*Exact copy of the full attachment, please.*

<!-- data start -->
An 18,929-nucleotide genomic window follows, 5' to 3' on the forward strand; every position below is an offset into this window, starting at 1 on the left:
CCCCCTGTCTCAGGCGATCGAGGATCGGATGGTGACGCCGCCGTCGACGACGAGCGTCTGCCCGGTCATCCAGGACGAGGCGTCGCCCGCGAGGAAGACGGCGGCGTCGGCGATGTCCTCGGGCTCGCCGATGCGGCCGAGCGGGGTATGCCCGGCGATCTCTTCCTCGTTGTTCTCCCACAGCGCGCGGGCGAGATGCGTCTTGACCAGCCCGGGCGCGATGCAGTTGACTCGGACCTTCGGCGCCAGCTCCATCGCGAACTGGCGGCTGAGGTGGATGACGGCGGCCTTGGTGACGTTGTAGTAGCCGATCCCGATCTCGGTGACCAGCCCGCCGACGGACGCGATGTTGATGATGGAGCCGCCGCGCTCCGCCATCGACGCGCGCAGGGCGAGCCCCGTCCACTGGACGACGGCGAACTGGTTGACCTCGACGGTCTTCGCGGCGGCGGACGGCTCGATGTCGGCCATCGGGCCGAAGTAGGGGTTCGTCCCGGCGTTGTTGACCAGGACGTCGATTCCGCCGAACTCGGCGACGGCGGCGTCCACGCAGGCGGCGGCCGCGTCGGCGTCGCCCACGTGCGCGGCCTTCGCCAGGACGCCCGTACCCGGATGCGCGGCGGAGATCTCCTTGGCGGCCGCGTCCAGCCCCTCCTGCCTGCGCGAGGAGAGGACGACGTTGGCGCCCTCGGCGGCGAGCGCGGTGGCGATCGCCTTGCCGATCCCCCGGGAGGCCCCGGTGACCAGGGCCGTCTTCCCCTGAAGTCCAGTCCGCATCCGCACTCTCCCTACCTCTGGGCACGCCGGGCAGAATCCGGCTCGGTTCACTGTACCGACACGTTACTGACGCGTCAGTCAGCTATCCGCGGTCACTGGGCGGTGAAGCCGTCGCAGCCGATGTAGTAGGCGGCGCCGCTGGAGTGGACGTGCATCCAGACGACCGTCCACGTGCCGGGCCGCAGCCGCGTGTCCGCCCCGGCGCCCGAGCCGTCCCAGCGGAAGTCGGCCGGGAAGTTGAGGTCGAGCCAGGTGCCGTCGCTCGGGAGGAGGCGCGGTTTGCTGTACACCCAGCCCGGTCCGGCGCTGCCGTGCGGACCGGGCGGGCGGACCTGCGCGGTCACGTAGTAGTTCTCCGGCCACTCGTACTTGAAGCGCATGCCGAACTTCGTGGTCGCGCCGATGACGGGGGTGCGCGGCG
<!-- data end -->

An 18,929-nucleotide genomic window follows, 5' to 3' on the forward strand; every position below is an offset into this window, starting at 1 on the left:
CCCCCTGTCTCAGGCGATCGAGGATCGGATGGTGACGCCGCCGTCGACGACGAGCGTCTGCCCGGTCATCCAGGACGAGGCGTCGCCCGCGAGGAAGACGGCGGCGTCGGCGATGTCCTCGGGCTCGCCGATGCGGCCGAGCGGGGTATGCCCGGCGATCTCTTCCTCGTTGTTCTCCCACAGCGCGCGGGCGAGATGCGTCTTGACCAGCCCGGGCGCGATGCAGTTGACTCGGACCTTCGGCGCCAGCTCCATCGCGAACTGGCGGCTGAGGTGGATGACGGCGGCCTTGGTGACGTTGTAGTAGCCGATCCCGATCTCGGTGACCAGCCCGCCGACGGACGCGATGTTGATGATGGAGCCGCCGCGCTCCGCCATCGACGCGCGCAGGGCGAGCCCCGTCCACTGGACGACGGCGAACTGGTTGACCTCGACGGTCTTCGCGGCGGCGGACGGCTCGATGTCGGCCATCGGGCCGAAGTAGGGGTTCGTCCCGGCGTTGTTGACCAGGACGTCGATTCCGCCGAACTCGGCGACGGCGGCGTCCACGCAGGCGGCGGCCGCGTCGGCGTCGCCCACGTGCGCGGCCTTCGCCAGGACGCCCGTACCCGGATGCGCGGCGGAGATCTCCTTGGCGGCCGCGTCCAGCCCCTCCTGCCTGCGCGAGGAGAGGACGACGTTGGCGCCCTCGGCGGCGAGCGCGGTGGCGATCGCCTTGCCGATCCCCCGGGAGGCCCCGGTGACCAGGGCCGTCTTCCCCTGAAGTCCAGTCCGCATCCGCACTCTCCCTACCTCTGGGCACGCCGGGCAGAATCCGGCTCGGTTCACTGTACCGACACGTTACTGACGCGTCAGTCAGCTATCCGCGGTCACTGGGCGGTGAAGCCGTCGCAGCCGATGTAGTAGGCGGCGCCGCTGGAGTGGACGTGCATCCAGACGACCGTCCACGTGCCGGGCCGCAGCCGCGTGTCCGCCCCGGCGCCCGAGCCGTCCCAGCGGAAGTCGGCCGGGAAGTTGAGGTCGAGCCAGGTGCCGTCGCTCGGGAGGAGGCGCGGTTTGCTGTACACCCAGCCCGGTCCGGCGCTGCCGTGCGGACCGGGCGGGCGGACCTGCGCGGTCACGTAGTAGTTCTCCGGCCACTCGTACTTGAAGCGCATGCCGAACTTCGTGGTCGCGCCGATGACGGGGGTGCGCGGCG